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4Q4 Podcast, Interviews

Upholding Transparency in the Age of Misinformation

GlobalGiving has launched an inquiry into the Neutrality Paradox—a problem faced by platforms struggling between efficiency and preserving public trust.

Digital Impact 4Q4: Rachel Smith on the Neutrality Paradox

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00:00 CHRIS DELATORRE: This is Digital Impact 4Q4, I’m Chris Delatorre. Today’s four questions are for Rachel Smith, Co-founder and Executive Director of GlobalGiving UK. As misinformation continues to spread and controversial issues become more frequent, many platforms for social good are struggling to remain efficient while maintaining the public trust.

To address ethical challenges and increasingly complex dilemmas, GlobalGiving launched a research inquiry into what it calls the Neutrality Paradox—a problem faced by tech platforms that are forced to make difficult decisions that may not demonstrate a position of neutrality and do so while upholding transparency.

The aim of the inquiry is to explore how these issues are affecting charitable giving platforms, in particular, and to find practical solutions that encourage responsible, ethical giving practices. Rachel, who leads GlobalGiving’s Evidence and Learning initiative, joins us today to share more.

01:06 CHRIS DELATORRE: Rachel, the Neutrality Paradox sounds like science fiction, like something out of Star Trek. But in fact, as you explained in a blog post last year, it’s a problem we’re all experiencing right now. What distinguishes the paradox in digital contexts and what are the implications for civil society organizations?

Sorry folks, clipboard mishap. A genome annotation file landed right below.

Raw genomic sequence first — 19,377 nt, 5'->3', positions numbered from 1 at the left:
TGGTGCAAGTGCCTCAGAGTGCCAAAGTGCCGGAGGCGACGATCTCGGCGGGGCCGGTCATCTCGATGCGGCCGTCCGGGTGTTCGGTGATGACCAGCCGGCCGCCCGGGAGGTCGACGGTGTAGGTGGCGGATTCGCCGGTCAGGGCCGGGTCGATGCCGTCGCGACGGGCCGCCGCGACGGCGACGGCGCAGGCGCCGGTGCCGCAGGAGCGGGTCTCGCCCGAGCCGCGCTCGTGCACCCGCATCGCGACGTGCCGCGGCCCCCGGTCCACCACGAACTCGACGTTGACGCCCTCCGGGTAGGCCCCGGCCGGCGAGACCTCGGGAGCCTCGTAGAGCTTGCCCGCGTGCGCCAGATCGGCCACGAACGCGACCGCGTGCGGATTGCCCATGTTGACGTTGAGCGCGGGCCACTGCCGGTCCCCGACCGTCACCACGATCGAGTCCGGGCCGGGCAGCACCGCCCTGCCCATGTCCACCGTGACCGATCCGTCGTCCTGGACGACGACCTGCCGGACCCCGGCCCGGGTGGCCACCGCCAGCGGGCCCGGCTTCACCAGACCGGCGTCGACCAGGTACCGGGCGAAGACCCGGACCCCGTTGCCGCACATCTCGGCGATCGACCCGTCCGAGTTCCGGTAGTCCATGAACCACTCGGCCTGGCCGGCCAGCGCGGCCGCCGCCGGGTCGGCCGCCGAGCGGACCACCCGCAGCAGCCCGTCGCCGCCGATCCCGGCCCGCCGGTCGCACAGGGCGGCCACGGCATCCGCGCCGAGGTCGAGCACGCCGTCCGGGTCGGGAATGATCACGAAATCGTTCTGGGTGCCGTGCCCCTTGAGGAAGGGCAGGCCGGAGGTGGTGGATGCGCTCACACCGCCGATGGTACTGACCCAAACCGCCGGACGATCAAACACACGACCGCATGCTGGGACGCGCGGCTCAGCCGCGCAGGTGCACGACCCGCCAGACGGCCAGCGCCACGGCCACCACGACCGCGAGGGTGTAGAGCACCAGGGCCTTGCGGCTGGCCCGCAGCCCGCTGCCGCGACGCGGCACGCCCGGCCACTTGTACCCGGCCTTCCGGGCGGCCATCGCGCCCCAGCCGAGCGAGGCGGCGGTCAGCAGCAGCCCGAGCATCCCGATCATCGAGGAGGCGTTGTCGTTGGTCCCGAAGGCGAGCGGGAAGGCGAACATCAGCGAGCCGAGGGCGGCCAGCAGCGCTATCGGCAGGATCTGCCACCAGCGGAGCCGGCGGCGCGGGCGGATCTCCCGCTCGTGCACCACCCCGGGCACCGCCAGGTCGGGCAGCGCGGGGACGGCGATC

01:28 RACHEL SMITH: Hi, Chris. Well, this is an interesting and complex topic, as we will discover as we go through. In the context of philanthropy platforms, which is the position that GlobalGiving is coming at this from—we’re a nonprofit organization and we exist to support humanitarian purposes, really.

So the paradox really comes from these contrasting ideals, where technology on the one hand gives us spaces that are open, that are democratic, we hope, and that allow for different ideas, diverse ideas to emerge. Whilst as a philanthropy platform we also hold a huge amount of responsibility to ensure that organizations that we put forward onto our platform as valid and reliable and doing good work, impactful work, are going to be supported by people—the public or maybe institutions—that are putting a lot of trust in us. So that also means we really need to think about what happens when there are controversies that come about—about an organization or about a particular theme or topic that might indeed do harm to other people if we don’t take a stance or make a decision around it.